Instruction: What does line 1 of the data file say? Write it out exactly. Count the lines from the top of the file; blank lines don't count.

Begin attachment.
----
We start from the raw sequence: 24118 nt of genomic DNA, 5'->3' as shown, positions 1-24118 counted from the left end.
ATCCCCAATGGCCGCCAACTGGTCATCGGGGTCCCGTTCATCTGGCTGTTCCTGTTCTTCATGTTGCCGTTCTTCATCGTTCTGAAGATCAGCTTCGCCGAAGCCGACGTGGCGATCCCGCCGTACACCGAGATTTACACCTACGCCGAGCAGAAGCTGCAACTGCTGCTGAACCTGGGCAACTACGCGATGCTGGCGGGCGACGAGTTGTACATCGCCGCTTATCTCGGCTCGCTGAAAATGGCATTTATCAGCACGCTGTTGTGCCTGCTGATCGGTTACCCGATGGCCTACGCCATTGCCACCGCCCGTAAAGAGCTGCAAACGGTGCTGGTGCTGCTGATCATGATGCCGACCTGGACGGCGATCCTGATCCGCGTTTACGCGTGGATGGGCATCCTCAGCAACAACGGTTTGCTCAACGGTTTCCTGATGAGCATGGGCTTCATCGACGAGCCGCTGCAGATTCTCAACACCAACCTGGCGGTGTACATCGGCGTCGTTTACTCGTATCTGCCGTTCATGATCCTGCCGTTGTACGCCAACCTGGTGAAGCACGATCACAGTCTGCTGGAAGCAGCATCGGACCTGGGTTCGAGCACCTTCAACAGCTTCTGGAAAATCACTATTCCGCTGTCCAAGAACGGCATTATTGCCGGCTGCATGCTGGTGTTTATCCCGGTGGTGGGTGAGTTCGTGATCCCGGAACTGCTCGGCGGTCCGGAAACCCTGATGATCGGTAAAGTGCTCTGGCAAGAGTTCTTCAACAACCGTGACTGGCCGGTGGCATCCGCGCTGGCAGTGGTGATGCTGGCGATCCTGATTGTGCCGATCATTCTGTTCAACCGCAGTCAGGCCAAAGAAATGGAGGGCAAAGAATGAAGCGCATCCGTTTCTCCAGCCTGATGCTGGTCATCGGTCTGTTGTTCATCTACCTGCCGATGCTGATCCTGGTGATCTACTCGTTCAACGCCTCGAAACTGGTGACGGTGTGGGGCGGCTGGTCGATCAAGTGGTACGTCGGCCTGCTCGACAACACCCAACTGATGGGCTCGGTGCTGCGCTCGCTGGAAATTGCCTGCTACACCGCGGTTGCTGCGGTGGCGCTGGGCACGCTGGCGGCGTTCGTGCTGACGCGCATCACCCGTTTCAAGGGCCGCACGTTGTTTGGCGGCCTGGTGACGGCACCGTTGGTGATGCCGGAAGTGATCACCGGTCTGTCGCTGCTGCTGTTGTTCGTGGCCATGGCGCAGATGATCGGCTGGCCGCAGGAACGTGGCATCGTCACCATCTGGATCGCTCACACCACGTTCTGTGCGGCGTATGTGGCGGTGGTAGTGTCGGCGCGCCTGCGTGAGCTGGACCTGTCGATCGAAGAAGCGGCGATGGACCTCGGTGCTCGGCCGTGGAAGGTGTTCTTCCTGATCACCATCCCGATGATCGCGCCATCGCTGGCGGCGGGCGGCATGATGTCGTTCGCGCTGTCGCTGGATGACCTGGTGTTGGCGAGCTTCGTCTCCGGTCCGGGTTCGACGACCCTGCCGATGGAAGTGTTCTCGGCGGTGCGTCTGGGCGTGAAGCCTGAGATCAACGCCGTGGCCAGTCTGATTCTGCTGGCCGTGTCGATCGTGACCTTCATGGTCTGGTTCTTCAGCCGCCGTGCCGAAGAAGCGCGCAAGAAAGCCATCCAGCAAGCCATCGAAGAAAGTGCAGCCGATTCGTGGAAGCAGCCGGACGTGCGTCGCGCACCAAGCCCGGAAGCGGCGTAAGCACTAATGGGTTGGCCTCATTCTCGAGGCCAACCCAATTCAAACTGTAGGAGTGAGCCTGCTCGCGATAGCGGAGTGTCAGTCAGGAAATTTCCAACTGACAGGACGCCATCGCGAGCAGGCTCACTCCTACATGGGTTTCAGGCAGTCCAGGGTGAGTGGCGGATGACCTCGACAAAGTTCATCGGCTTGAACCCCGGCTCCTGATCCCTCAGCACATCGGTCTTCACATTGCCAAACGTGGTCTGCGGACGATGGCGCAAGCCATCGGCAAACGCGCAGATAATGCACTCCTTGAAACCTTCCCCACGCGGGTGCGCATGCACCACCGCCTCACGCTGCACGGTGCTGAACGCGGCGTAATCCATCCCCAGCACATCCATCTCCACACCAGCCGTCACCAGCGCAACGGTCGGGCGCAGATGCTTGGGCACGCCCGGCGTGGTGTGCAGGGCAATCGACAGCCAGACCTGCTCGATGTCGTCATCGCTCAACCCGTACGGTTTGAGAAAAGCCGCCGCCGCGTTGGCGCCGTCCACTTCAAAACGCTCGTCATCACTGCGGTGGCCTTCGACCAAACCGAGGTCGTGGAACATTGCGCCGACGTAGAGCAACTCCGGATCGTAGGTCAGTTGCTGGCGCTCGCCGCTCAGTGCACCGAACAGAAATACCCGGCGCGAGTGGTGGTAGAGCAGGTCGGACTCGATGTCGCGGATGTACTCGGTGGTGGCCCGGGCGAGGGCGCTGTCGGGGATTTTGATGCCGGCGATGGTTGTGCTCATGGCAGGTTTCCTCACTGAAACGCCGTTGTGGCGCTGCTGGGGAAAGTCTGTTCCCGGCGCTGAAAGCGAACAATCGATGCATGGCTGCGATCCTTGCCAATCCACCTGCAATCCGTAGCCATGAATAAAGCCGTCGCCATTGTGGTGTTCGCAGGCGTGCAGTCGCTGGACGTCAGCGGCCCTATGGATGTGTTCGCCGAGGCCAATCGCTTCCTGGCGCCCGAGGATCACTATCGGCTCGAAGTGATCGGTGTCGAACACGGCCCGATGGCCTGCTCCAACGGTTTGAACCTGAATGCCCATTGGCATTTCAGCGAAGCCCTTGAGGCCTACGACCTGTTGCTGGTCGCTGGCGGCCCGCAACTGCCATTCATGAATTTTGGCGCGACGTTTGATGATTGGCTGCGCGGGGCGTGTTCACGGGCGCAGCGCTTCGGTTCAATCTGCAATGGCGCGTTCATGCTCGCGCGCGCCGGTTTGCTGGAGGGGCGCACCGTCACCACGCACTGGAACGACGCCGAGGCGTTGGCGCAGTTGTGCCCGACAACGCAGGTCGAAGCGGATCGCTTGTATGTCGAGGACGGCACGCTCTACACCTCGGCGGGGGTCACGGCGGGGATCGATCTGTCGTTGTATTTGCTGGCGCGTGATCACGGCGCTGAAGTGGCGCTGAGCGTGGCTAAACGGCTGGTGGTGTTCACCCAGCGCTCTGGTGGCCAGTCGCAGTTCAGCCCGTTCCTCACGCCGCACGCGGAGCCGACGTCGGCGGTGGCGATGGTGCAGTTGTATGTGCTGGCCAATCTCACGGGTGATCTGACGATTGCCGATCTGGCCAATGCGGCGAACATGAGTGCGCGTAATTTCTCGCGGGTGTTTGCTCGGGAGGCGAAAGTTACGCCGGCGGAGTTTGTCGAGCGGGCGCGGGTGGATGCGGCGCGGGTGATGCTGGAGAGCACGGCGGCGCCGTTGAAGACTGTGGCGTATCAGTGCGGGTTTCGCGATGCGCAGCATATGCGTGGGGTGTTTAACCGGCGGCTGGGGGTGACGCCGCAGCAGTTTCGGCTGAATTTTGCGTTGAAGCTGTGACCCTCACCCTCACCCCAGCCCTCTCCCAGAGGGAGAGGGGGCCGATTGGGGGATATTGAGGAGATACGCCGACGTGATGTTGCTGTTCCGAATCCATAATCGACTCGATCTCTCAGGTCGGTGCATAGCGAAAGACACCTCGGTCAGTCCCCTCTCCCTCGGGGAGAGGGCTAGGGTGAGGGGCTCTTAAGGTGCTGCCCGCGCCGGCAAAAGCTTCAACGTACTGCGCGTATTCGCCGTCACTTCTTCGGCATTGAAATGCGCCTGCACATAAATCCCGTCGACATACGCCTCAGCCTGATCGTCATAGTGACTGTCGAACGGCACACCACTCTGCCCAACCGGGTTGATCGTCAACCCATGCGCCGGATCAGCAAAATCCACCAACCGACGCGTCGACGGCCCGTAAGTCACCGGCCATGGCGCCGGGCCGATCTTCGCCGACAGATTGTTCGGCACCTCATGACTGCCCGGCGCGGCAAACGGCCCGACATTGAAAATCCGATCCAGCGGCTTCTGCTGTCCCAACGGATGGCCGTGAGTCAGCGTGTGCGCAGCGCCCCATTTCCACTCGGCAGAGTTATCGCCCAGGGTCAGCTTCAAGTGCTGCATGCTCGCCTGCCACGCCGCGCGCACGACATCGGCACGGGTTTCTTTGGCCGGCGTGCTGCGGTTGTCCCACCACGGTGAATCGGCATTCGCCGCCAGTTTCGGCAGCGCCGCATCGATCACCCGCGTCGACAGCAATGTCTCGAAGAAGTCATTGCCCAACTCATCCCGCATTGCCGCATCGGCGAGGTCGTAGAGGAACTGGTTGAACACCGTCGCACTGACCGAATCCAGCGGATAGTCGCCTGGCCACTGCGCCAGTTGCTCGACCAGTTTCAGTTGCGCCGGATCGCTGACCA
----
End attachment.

We start from the raw sequence: 24118 nt of genomic DNA, 5'->3' as shown, positions 1-24118 counted from the left end.